Nubank user base tops 90 million, growing 1 million each month
Nubank, the Brazilian newbank that counts Warren Buffett as a backer, is setting its sights on becoming Latin America’s biggest financial services group. The digital lender, which started in Brazil about a decade ago, is poised to achieve an annual profit milestone of $1 billion.
Nubank’s CEO David Vélez highlighted the company’s expansion plans in Mexico and Colombia in an interview with the Financial Times. The bank aims to become the largest financial services group in the region by customer numbers. Currently, 90% of Nubank’s business is based outside the U.S.
“I think that will happen eventually. We’re now in the top five. We see a path towards becoming the leading financial institution in Latin America and one of the leading financial institutions in the world over a number of decades,” said Vélez.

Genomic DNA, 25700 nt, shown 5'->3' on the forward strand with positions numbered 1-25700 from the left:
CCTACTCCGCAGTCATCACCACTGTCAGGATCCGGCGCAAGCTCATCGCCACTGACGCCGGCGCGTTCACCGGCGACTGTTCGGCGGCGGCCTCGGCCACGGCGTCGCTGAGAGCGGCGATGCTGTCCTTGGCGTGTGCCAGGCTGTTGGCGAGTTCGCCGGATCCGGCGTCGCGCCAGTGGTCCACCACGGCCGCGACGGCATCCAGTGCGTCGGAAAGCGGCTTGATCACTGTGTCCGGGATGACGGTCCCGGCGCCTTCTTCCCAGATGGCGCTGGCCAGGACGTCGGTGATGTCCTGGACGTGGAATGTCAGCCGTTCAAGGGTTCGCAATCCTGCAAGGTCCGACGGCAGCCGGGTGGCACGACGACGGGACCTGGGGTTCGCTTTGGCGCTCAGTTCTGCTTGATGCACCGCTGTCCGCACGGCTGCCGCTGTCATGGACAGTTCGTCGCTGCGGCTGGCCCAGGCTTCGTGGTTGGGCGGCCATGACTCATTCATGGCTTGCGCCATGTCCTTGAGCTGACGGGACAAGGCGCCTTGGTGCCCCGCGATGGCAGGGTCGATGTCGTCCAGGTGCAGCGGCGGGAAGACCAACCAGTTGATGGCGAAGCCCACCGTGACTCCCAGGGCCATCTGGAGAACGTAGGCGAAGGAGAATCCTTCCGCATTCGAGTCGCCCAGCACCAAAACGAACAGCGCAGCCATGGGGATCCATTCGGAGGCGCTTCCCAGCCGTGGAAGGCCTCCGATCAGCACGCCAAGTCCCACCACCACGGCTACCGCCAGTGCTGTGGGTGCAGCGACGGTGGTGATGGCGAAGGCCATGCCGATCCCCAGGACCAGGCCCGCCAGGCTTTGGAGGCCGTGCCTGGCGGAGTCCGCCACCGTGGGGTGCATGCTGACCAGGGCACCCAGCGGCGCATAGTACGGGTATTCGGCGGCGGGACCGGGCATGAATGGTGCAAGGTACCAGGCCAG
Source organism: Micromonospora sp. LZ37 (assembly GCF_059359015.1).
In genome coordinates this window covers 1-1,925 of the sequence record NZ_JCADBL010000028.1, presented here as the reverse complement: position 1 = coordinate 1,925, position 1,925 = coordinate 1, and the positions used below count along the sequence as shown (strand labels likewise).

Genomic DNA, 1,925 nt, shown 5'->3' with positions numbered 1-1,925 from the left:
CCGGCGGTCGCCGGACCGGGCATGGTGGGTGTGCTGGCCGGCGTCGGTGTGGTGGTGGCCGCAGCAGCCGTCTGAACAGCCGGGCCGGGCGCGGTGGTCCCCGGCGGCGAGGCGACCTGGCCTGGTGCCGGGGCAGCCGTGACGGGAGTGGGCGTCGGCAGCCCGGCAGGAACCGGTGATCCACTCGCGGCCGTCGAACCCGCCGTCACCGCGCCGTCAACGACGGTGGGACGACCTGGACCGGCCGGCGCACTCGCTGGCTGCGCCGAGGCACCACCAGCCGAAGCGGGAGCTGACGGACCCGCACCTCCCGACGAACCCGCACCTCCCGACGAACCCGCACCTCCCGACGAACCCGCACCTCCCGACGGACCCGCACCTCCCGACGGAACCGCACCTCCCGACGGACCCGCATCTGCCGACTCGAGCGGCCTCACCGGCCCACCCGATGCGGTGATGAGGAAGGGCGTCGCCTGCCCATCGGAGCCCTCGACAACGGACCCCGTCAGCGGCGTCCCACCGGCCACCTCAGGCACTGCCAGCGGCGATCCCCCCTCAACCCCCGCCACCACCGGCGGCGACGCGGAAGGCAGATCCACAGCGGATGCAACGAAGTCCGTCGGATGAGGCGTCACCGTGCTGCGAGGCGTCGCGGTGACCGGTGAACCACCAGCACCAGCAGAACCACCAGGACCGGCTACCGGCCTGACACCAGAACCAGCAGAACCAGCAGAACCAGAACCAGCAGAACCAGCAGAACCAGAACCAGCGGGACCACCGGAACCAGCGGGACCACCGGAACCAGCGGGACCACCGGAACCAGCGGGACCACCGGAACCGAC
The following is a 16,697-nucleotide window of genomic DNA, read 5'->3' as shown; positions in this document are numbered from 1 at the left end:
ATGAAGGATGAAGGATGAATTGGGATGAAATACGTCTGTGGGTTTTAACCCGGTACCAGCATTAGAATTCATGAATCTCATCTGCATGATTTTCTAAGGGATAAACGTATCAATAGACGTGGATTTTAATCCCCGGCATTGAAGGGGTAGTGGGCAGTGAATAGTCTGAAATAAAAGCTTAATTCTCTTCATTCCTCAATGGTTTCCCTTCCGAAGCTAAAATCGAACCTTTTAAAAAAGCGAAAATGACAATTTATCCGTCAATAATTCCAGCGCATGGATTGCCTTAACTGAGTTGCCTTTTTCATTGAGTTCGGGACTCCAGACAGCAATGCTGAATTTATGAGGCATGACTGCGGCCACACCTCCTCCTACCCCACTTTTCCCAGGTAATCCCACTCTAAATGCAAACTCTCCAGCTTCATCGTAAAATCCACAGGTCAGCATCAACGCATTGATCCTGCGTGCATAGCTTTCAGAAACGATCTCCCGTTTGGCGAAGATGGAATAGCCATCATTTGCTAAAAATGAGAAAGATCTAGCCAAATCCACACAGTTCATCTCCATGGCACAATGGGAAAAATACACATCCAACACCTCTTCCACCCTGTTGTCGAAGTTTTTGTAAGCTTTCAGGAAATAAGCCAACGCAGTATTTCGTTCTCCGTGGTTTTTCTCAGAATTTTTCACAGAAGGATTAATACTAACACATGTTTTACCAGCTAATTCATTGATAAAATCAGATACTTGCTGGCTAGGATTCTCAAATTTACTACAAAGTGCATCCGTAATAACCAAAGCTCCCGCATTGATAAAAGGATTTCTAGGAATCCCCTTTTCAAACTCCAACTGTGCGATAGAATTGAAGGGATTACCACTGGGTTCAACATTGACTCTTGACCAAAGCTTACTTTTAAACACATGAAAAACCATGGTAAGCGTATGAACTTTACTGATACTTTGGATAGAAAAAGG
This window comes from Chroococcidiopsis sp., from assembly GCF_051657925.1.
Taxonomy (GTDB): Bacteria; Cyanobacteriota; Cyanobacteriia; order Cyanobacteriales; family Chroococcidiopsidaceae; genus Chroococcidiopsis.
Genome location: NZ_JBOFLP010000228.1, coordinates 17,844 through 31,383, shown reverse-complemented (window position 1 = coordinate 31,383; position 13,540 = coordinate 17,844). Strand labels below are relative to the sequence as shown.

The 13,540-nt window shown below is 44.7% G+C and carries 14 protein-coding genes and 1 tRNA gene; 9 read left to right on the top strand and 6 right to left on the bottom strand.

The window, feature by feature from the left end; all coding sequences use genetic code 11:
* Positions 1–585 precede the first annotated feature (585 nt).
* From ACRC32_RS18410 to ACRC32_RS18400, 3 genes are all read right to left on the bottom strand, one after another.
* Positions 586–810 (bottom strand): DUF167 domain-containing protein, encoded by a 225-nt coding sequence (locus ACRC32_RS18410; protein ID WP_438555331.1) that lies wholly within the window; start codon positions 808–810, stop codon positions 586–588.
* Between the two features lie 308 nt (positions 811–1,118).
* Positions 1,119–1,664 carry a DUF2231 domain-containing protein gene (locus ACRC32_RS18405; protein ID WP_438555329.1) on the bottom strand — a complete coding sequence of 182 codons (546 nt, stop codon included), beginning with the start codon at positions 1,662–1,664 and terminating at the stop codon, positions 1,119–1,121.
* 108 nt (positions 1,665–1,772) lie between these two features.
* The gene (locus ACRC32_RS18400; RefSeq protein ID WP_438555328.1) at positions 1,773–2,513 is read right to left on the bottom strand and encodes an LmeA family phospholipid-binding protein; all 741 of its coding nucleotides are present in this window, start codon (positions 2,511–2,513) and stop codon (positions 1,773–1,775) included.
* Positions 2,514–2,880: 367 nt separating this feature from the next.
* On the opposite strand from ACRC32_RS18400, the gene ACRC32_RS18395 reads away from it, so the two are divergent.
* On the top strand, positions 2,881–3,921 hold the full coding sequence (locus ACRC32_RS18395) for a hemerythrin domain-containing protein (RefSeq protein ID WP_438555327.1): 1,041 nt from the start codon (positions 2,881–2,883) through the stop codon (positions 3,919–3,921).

After reducing its losses to $9.1 million in 2022, Nubank is expected to report a big increase in net income for 2023. The company revolutionized Brazil’s traditional banking sector by offering zero-fee services like accounts and money transfers. Mexico is the company’s next major focus, where more than half of the nearly 130 million population do not have a bank account.
The fintech debuted on the New York Stock Exchange in 2021 in a listing that floated it as Latin America’s most valuable financial institution, worth $52 billion.
Nubank, which began as a zero-fee credit card managed by a mobile app, has expanded into a full-service banking entity, providing a range of services including investments and insurance. With about 90 million users, mostly in Brazil, Nubank is rapidly growing, adding roughly 1 million customers per month.
Despite its success, the Sao Paulo-based fintech faces challenges in replicating its Brazilian model in Mexico due to cautious regulators. The company’s loan book in Mexico grew marginally in the six months to September, with a credit card market share of just over 2%.
Nubank’s default rates in Mexico are higher than average, attributed to its large number of first-time card customers. However, the company is optimistic about its growth prospects, exploring new markets in Latin America and potentially the U.S.